Berkshire’s rail operator BNSF reported an 8.3% decline in profit from the previous period, which Berkshire said was due to “adverse changes in the business mix” and lower fuel surcharge revenues.

Climate, forest fires

Berkshire’s PacifiCorp recorded $2.4 billion in estimated probable pre-tax losses from wildfires spreading across Oregon and California. About $1.7 billion of that remains unpaid, Berkshire said in its earnings report.

PacifiCorp is facing liability claims from the fires, and damages sought by plaintiffs in Oregon and California totaled about $7 billion at the end of the first quarter, Berkshire said. At the annual meeting, Greg Abel – Buffett’s appointed successor and vice chairman of Berkshire’s non-insurance business – pointed to an additional $30 billion claim filed last week, though he described it as “an incremental claim” on an existing lawsuit .

The absence of Charlie Munger, Buffett’s longtime business partner who died in November at the age of 99, put a damper on the meeting, which began with a tribute film highlighted by Munger’s famously biting one-liners.

Buffett said the two “had a lot of fun with whatever” — he was referring to golf and tennis — but they had even more fun “with things that failed, because then we really had to work and work our way out of it.”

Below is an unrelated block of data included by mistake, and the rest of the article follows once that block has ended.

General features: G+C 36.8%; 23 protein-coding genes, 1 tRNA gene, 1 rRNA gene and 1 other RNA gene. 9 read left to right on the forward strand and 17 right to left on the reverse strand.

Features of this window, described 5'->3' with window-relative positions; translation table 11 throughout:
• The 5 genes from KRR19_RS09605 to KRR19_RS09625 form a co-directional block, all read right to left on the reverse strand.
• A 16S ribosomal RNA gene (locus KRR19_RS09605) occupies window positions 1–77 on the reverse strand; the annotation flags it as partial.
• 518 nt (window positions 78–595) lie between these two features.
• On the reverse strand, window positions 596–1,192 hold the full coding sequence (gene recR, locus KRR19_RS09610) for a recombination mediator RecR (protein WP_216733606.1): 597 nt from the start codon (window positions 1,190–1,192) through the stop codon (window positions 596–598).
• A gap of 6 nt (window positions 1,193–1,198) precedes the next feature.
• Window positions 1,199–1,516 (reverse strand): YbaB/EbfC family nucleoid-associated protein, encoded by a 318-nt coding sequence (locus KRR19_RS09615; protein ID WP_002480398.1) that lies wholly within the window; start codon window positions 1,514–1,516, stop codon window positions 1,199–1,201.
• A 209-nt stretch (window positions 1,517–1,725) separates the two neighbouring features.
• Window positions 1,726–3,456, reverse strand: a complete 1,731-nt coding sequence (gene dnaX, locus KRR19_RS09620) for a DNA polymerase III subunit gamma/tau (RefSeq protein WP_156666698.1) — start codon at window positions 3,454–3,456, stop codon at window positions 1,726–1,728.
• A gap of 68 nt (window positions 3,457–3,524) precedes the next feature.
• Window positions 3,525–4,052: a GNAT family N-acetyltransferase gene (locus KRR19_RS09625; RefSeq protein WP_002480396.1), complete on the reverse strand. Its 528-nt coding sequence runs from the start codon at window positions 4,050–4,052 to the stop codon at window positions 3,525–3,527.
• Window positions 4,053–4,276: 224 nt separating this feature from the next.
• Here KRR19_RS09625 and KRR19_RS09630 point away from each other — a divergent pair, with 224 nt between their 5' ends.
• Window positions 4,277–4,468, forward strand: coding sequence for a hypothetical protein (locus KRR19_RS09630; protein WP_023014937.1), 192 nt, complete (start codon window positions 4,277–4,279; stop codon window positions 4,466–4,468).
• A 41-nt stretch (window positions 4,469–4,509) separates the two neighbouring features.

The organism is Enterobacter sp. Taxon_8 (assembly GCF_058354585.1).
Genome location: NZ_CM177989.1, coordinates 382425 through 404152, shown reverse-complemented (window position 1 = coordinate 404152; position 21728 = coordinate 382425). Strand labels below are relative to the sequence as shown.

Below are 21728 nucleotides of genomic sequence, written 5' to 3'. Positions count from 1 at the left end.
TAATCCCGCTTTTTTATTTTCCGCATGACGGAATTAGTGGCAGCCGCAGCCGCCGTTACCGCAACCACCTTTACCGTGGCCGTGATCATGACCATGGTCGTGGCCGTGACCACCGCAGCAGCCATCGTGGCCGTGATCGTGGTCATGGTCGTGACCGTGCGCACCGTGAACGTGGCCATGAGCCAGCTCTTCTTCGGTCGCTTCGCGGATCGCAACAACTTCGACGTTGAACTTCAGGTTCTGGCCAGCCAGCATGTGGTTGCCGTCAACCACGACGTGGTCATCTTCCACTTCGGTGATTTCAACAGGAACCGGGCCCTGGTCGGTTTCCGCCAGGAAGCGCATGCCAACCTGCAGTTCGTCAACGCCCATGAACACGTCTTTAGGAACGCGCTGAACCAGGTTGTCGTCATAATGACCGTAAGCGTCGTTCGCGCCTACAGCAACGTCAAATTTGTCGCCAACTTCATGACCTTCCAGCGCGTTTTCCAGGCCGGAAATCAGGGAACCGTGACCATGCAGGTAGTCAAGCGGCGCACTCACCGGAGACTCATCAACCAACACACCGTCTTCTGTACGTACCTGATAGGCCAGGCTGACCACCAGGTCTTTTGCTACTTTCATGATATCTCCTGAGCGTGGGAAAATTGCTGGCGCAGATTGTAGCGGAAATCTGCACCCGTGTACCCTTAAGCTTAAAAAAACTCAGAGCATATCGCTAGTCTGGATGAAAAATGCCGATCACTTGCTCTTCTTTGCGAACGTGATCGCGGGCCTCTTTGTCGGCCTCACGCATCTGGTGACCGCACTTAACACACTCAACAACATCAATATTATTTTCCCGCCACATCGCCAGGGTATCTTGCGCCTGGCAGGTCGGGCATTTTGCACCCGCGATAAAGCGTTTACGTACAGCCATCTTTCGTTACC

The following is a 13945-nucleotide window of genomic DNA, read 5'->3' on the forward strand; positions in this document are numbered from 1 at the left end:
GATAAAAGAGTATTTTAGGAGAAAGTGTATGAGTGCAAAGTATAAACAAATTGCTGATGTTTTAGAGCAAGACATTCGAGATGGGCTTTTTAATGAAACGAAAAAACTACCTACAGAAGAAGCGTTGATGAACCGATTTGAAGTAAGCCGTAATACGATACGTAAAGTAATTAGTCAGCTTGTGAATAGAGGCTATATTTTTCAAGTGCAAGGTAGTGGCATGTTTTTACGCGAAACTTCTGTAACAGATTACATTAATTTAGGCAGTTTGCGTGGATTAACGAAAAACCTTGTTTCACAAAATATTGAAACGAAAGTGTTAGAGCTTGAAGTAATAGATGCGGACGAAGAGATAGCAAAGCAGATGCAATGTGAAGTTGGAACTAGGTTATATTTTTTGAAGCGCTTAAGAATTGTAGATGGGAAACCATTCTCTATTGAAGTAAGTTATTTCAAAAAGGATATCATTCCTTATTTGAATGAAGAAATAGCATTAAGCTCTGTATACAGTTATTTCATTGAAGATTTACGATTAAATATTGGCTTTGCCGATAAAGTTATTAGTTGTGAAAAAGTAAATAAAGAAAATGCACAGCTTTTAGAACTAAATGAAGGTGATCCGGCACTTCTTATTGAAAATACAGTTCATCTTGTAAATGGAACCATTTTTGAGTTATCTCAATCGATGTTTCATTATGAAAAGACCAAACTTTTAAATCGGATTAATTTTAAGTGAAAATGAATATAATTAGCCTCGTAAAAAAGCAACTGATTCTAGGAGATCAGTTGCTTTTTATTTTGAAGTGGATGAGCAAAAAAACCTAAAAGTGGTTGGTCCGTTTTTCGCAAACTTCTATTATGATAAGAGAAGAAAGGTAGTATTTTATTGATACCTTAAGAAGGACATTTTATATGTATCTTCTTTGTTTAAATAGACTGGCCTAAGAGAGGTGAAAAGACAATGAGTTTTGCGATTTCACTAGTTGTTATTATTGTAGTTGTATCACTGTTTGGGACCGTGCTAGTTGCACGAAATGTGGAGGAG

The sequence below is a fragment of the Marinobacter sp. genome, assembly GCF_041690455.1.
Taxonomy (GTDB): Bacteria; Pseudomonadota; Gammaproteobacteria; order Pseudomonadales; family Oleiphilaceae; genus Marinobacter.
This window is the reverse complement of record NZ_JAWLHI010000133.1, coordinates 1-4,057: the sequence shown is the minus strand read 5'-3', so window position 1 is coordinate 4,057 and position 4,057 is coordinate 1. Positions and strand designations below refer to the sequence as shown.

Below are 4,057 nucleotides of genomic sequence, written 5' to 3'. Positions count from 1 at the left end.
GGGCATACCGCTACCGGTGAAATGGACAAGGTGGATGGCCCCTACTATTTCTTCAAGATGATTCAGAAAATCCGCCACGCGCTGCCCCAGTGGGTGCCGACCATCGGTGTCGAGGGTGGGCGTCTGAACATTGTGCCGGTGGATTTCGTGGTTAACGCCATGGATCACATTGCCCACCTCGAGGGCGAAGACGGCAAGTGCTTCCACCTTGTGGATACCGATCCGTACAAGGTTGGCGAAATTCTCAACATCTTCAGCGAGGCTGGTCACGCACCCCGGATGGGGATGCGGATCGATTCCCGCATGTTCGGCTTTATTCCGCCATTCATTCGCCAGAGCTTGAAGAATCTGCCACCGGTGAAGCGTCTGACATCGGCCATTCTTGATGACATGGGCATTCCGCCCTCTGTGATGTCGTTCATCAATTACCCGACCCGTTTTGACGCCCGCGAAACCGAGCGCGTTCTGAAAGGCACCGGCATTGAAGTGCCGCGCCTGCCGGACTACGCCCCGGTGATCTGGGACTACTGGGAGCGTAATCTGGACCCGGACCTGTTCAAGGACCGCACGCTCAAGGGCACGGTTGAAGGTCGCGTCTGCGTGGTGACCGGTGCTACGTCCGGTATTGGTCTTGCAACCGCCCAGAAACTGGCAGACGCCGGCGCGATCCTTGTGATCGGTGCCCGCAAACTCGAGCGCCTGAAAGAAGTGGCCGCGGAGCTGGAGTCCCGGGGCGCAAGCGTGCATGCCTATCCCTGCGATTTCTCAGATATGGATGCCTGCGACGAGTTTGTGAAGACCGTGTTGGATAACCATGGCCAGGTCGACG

At one point, Buffett mistakenly called Abel “Charlie” when he turned to him and answered a young visitor’s question about what he would do if he had one more day to spend with Munger. Buffett responded that he would have spent it the same way he would have spent any other day.

“He went everywhere with his mind, and so not only was he interested in the world when he was 99, but the world was interested in him,” Buffett said of Munger.


Buffett referenced his own mortality throughout the day as the issue of succession came up repeatedly. The billionaire investor assured Berkshire shareholders that the company’s future was in good hands. Abel – who understands companies “extremely well” – should take over Buffett’s capital allocation when he is gone, he said.

“When you have someone like Greg and Ajit, why settle for me?” Buffett said, referring to Ajit Jain, Berkshire’s vice chairman of insurance operations. “It turned out extremely well.”

Buffett also continued to call for leadership changes at Apple, pointing to the strong leadership of CEO Tim Cook, who took over from Steve Jobs.

“Buffett has made it very clear that the structure of the company is in order,” said J. Dennis Jean-Jacques, founder and chief investment officer of Ocean Park Investments, who first attended the meeting in 2000. “It is going to be increasingly important for shareholders to ensure that the board and managers keep the structure intact – they are smart people and are not afraid to write to the CEO to let them know that things are not going well. ”

Big global

Berkshire also sold its position in Paramount Global at a loss, Buffett said, adding that he was responsible for the investment. The company faced challenges as viewers switched from traditional TV to online offerings and is currently the subject of takeover talks.

“I did it all by myself, folks,” said Buffett.